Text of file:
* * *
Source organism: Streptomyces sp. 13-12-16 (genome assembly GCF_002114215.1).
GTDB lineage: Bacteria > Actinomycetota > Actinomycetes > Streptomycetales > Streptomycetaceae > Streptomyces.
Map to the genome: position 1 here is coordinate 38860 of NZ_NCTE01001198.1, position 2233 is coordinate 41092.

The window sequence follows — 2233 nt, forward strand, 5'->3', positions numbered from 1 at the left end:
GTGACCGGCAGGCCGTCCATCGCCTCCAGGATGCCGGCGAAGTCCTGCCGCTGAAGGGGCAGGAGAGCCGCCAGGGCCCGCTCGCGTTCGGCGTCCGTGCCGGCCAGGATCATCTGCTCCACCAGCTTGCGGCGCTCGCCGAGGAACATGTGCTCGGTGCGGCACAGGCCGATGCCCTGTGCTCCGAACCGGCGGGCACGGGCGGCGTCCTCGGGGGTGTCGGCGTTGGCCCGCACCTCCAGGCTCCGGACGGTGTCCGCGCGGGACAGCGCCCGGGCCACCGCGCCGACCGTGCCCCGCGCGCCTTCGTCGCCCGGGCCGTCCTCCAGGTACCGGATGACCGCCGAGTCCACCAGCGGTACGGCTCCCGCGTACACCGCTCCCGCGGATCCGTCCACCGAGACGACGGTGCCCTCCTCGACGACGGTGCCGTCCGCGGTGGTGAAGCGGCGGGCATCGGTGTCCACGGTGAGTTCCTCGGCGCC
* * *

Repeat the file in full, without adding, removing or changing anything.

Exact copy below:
Source organism: Streptomyces sp. 13-12-16 (genome assembly GCF_002114215.1).
GTDB lineage: Bacteria > Actinomycetota > Actinomycetes > Streptomycetales > Streptomycetaceae > Streptomyces.
Map to the genome: position 1 here is coordinate 38860 of NZ_NCTE01001198.1, position 2233 is coordinate 41092.

The window sequence follows — 2233 nt, forward strand, 5'->3', positions numbered from 1 at the left end:
GTGACCGGCAGGCCGTCCATCGCCTCCAGGATGCCGGCGAAGTCCTGCCGCTGAAGGGGCAGGAGAGCCGCCAGGGCCCGCTCGCGTTCGGCGTCCGTGCCGGCCAGGATCATCTGCTCCACCAGCTTGCGGCGCTCGCCGAGGAACATGTGCTCGGTGCGGCACAGGCCGATGCCCTGTGCTCCGAACCGGCGGGCACGGGCGGCGTCCTCGGGGGTGTCGGCGTTGGCCCGCACCTCCAGGCTCCGGACGGTGTCCGCGCGGGACAGCGCCCGGGCCACCGCGCCGACCGTGCCCCGCGCGCCTTCGTCGCCCGGGCCGTCCTCCAGGTACCGGATGACCGCCGAGTCCACCAGCGGTACGGCTCCCGCGTACACCGCTCCCGCGGATCCGTCCACCGAGACGACGGTGCCCTCCTCGACGACGGTGCCGTCCGCGGTGGTGAAGCGGCGGGCATCGGTGTCCACGGTGAGTTCCTCGGCGCC